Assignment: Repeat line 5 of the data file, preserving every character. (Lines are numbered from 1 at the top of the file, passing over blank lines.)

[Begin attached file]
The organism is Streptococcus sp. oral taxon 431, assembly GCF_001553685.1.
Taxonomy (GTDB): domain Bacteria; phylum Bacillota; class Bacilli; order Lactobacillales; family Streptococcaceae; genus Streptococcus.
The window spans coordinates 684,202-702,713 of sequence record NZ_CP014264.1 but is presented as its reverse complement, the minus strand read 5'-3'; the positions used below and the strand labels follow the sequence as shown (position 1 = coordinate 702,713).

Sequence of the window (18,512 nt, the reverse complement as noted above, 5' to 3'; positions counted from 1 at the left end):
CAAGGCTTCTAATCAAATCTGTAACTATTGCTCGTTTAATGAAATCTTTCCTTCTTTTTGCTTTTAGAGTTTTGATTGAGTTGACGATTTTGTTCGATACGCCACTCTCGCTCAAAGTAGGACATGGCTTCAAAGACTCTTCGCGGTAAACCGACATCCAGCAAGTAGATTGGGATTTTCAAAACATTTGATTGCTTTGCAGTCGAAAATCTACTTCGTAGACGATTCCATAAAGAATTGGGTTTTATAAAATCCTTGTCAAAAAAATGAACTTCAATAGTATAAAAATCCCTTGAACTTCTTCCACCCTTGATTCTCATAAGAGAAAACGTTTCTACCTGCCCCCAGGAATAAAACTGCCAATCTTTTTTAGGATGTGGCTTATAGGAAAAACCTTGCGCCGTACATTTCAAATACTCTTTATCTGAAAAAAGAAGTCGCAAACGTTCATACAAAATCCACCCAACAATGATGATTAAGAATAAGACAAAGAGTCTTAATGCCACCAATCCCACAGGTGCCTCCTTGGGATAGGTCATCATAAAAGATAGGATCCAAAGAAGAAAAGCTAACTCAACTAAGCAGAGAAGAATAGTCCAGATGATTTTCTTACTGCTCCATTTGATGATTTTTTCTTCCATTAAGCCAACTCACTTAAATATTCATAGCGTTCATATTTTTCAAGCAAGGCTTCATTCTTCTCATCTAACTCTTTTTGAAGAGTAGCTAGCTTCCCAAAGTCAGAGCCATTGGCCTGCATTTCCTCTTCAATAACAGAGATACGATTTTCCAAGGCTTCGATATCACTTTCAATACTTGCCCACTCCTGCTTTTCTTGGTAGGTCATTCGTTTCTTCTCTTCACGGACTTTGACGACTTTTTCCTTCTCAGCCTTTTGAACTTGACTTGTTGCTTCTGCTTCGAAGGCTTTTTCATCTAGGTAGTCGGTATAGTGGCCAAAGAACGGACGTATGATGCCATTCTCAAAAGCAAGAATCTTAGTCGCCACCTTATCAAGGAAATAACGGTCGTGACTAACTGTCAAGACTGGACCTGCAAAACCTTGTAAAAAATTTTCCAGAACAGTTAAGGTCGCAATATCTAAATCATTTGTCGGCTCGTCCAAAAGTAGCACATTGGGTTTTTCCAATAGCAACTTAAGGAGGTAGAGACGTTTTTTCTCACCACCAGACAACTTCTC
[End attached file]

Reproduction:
CAAGGCTTCTAATCAAATCTGTAACTATTGCTCGTTTAATGAAATCTTTCCTTCTTTTTGCTTTTAGAGTTTTGATTGAGTTGACGATTTTGTTCGATACGCCACTCTCGCTCAAAGTAGGACATGGCTTCAAAGACTCTTCGCGGTAAACCGACATCCAGCAAGTAGATTGGGATTTTCAAAACATTTGATTGCTTTGCAGTCGAAAATCTACTTCGTAGACGATTCCATAAAGAATTGGGTTTTATAAAATCCTTGTCAAAAAAATGAACTTCAATAGTATAAAAATCCCTTGAACTTCTTCCACCCTTGATTCTCATAAGAGAAAACGTTTCTACCTGCCCCCAGGAATAAAACTGCCAATCTTTTTTAGGATGTGGCTTATAGGAAAAACCTTGCGCCGTACATTTCAAATACTCTTTATCTGAAAAAAGAAGTCGCAAACGTTCATACAAAATCCACCCAACAATGATGATTAAGAATAAGACAAAGAGTCTTAATGCCACCAATCCCACAGGTGCCTCCTTGGGATAGGTCATCATAAAAGATAGGATCCAAAGAAGAAAAGCTAACTCAACTAAGCAGAGAAGAATAGTCCAGATGATTTTCTTACTGCTCCATTTGATGATTTTTTCTTCCATTAAGCCAACTCACTTAAATATTCATAGCGTTCATATTTTTCAAGCAAGGCTTCATTCTTCTCATCTAACTCTTTTTGAAGAGTAGCTAGCTTCCCAAAGTCAGAGCCATTGGCCTGCATTTCCTCTTCAATAACAGAGATACGATTTTCCAAGGCTTCGATATCACTTTCAATACTTGCCCACTCCTGCTTTTCTTGGTAGGTCATTCGTTTCTTCTCTTCACGGACTTTGACGACTTTTTCCTTCTCAGCCTTTTGAACTTGACTTGTTGCTTCTGCTTCGAAGGCTTTTTCATCTAGGTAGTCGGTATAGTGGCCAAAGAACGGACGTATGATGCCATTCTCAAAAGCAAGAATCTTAGTCGCCACCTTATCAAGGAAATAACGGTCGTGACTAACTGTCAAGACTGGACCTGCAAAACCTTGTAAAAAATTTTCCAGAACAGTTAAGGTCGCAATATCTAAATCATTTGTCGGCTCGTCCAAAAGTAGCACATTGGGTTTTTCCAATAGCAACTTAAGGAGGTAGAGACGTTTTTTCTCACCACCAGACAACTTCTC